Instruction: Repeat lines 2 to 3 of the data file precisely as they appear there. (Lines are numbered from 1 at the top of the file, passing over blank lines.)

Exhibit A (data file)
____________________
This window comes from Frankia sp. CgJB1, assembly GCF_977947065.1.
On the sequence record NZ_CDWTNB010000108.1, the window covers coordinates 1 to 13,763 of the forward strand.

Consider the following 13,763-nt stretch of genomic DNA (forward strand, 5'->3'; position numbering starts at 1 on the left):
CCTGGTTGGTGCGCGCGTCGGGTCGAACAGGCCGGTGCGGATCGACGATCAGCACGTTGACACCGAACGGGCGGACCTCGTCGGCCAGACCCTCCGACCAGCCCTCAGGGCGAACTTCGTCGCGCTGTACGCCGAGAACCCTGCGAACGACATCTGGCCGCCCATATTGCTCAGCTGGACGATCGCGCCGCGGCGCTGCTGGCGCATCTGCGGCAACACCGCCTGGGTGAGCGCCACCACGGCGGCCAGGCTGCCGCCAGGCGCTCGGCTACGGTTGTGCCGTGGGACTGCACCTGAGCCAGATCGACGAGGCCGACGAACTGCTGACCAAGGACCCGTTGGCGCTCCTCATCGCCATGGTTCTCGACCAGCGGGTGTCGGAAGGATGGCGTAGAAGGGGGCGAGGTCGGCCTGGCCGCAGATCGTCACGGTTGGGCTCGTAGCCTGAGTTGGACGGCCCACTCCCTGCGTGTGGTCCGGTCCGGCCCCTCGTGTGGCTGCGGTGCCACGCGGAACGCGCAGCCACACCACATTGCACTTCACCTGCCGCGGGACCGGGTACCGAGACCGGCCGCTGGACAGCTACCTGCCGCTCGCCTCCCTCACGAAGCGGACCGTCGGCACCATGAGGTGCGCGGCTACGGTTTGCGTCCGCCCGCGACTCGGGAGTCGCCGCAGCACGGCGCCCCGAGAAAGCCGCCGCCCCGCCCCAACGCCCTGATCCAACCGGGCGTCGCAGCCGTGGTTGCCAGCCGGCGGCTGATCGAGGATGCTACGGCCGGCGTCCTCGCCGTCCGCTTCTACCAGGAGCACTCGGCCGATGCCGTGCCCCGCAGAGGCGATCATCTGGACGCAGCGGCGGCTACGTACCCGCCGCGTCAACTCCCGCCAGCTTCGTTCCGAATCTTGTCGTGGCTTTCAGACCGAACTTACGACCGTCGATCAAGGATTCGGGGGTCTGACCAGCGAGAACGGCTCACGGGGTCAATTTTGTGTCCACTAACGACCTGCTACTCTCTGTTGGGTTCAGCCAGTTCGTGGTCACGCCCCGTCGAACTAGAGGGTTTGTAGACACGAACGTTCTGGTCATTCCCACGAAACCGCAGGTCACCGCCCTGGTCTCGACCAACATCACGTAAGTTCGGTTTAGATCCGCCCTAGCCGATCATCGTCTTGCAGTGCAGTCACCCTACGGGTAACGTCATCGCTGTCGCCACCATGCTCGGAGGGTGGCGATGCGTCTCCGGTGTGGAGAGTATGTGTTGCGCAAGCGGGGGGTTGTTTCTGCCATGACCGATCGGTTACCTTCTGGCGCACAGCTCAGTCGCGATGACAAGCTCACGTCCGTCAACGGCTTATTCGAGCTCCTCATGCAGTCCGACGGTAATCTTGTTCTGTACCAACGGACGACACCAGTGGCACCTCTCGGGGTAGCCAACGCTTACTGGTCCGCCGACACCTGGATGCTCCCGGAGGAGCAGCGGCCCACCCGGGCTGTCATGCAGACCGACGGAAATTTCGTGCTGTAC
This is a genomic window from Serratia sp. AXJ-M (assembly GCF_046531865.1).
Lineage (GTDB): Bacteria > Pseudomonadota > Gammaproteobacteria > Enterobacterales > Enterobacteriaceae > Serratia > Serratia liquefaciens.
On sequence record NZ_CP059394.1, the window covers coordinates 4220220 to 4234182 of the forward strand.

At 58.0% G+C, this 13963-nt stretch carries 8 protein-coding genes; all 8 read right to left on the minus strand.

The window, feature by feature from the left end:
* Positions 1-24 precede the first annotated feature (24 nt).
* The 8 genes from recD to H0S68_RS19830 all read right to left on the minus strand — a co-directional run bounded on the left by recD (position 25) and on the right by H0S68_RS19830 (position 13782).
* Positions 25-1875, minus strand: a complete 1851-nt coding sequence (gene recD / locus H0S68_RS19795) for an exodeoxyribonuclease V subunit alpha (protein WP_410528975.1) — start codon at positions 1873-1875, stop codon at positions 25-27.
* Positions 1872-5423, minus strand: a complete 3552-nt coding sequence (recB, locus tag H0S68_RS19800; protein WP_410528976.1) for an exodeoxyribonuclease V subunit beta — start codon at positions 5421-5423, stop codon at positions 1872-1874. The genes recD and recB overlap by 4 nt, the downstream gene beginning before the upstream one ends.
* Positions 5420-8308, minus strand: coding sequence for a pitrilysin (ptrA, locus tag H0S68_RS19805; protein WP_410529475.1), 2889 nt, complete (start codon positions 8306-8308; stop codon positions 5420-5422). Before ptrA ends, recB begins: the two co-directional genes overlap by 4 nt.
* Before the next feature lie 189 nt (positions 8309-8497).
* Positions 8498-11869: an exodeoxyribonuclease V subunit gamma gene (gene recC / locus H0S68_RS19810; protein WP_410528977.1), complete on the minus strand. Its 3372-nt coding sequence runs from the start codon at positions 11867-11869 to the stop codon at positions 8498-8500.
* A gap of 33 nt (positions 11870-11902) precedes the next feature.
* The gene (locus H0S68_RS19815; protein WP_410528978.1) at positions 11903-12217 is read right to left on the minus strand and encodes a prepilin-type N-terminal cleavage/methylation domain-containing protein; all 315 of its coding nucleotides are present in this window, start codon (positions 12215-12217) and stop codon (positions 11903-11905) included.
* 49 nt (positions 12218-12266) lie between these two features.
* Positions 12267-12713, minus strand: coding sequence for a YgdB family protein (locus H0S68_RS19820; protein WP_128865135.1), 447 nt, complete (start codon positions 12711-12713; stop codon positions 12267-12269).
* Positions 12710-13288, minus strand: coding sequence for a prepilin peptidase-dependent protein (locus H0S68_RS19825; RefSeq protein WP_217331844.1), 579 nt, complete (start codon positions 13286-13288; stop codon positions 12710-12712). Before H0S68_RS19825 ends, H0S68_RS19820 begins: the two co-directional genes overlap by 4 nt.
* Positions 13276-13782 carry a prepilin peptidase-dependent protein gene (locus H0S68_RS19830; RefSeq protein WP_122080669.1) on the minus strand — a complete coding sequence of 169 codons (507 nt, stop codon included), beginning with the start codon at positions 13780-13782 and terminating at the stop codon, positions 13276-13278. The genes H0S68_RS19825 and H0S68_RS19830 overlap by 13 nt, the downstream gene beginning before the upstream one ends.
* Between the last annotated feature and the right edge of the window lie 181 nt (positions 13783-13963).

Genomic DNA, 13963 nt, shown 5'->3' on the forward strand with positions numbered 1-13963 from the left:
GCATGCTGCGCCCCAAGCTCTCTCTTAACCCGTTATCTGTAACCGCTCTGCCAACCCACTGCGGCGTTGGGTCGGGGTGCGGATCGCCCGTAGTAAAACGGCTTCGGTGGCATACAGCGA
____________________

On the sequence record NZ_CDWTNB010000108.1, the window covers coordinates 1 to 13,763 of the forward strand.

Consider the following 13,763-nt stretch of genomic DNA (forward strand, 5'->3'; position numbering starts at 1 on the left):